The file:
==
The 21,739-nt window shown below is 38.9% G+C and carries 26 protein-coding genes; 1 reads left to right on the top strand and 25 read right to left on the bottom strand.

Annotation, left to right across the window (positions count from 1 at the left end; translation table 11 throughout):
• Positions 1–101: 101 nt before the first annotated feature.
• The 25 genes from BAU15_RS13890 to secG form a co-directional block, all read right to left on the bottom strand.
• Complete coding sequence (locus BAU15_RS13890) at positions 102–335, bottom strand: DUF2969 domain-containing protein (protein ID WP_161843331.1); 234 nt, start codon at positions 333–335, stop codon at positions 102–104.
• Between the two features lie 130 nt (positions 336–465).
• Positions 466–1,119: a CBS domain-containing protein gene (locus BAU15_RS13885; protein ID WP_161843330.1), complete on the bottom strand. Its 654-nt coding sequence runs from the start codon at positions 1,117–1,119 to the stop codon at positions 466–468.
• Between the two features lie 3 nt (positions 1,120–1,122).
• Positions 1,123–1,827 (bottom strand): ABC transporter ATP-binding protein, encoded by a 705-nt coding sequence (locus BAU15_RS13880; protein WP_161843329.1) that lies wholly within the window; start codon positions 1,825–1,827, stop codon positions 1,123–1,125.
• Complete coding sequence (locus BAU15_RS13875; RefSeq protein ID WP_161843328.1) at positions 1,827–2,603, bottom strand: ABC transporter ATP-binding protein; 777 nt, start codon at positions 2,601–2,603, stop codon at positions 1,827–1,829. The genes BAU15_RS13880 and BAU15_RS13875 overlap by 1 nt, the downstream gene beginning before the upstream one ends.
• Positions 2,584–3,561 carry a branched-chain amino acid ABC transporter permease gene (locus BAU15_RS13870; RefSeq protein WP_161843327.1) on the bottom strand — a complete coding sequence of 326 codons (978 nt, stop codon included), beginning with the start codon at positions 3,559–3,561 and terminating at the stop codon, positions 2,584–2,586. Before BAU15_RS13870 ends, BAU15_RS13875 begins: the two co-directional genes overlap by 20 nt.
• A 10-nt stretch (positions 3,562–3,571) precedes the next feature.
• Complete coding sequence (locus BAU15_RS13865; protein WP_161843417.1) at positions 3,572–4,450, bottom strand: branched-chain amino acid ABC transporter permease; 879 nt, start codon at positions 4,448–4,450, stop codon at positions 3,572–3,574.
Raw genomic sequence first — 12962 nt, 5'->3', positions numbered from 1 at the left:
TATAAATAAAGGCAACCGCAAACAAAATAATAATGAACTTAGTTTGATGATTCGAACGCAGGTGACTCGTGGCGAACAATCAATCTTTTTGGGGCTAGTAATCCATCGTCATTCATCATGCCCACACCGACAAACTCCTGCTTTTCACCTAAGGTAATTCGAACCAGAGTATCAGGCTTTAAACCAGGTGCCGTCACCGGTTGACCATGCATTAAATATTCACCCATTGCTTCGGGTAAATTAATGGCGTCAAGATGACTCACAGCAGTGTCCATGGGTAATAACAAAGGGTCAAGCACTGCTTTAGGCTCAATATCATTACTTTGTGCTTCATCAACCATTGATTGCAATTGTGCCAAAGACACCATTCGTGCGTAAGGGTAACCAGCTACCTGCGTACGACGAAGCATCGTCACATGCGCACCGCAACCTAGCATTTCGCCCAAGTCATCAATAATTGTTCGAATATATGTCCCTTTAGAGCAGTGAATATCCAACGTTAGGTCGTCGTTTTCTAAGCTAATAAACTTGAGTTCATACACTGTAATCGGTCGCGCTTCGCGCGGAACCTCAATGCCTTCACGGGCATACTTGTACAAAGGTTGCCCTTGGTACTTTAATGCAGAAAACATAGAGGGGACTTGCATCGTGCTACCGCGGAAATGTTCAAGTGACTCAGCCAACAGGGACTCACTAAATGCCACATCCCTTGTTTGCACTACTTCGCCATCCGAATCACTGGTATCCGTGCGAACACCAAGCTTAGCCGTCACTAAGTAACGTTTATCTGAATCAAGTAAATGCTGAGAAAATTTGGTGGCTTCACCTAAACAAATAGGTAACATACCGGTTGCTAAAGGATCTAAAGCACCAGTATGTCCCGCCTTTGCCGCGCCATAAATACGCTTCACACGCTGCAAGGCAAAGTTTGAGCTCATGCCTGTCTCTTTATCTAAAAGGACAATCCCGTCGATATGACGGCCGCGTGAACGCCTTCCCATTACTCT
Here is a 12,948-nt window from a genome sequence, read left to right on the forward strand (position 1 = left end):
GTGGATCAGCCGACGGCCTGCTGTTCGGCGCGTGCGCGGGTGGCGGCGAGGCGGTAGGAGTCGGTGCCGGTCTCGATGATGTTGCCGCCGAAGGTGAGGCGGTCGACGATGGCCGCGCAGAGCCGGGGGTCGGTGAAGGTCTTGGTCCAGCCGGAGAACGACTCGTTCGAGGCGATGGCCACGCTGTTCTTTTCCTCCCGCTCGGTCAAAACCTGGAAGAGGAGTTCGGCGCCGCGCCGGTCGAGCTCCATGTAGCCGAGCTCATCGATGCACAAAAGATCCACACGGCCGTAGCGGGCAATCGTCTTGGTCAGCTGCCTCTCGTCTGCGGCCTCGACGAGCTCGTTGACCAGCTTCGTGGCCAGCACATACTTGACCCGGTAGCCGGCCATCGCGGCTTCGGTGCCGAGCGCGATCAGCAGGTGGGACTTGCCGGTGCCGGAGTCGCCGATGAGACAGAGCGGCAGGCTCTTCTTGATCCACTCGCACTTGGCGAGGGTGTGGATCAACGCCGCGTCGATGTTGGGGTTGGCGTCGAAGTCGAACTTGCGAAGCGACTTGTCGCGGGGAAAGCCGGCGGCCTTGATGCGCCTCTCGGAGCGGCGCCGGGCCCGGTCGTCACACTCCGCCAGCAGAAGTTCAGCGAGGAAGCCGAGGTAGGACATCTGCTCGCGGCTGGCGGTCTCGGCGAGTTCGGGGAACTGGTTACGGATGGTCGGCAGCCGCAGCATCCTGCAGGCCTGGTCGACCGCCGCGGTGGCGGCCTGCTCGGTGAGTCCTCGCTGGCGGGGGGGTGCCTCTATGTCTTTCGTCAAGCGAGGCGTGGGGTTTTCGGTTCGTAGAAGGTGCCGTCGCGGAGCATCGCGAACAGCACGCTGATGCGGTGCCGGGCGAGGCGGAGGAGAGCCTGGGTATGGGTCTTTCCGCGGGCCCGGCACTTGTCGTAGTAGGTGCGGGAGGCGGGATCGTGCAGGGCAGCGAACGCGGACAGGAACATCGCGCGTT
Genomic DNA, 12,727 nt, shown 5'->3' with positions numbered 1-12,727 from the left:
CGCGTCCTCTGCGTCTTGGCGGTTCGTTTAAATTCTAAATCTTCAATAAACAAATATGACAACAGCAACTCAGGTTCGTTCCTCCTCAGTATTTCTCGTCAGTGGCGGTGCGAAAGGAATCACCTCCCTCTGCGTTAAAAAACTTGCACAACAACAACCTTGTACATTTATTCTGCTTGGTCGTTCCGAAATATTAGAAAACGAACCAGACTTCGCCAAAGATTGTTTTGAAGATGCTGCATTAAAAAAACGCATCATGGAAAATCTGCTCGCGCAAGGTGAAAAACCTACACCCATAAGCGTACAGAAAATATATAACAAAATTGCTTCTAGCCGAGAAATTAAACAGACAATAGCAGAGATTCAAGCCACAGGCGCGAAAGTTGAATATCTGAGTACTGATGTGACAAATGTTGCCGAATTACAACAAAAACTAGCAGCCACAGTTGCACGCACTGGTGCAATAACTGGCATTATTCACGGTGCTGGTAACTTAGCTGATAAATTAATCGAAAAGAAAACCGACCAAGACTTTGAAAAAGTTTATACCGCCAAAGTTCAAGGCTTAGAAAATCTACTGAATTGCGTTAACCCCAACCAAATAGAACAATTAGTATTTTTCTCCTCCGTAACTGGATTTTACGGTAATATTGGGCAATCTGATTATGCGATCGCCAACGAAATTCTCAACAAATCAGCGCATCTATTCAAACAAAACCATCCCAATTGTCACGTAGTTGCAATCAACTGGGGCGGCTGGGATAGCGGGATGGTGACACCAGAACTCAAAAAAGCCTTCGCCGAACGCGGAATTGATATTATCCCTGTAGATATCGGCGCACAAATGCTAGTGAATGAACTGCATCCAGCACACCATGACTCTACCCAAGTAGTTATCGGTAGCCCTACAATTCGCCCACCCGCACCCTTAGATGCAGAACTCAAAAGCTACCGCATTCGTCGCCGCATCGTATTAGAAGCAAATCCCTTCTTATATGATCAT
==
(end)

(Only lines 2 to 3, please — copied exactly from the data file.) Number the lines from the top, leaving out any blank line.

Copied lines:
Annotation, left to right across the window (positions count from 1 at the left end; translation table 11 throughout):
• Positions 1–101: 101 nt before the first annotated feature.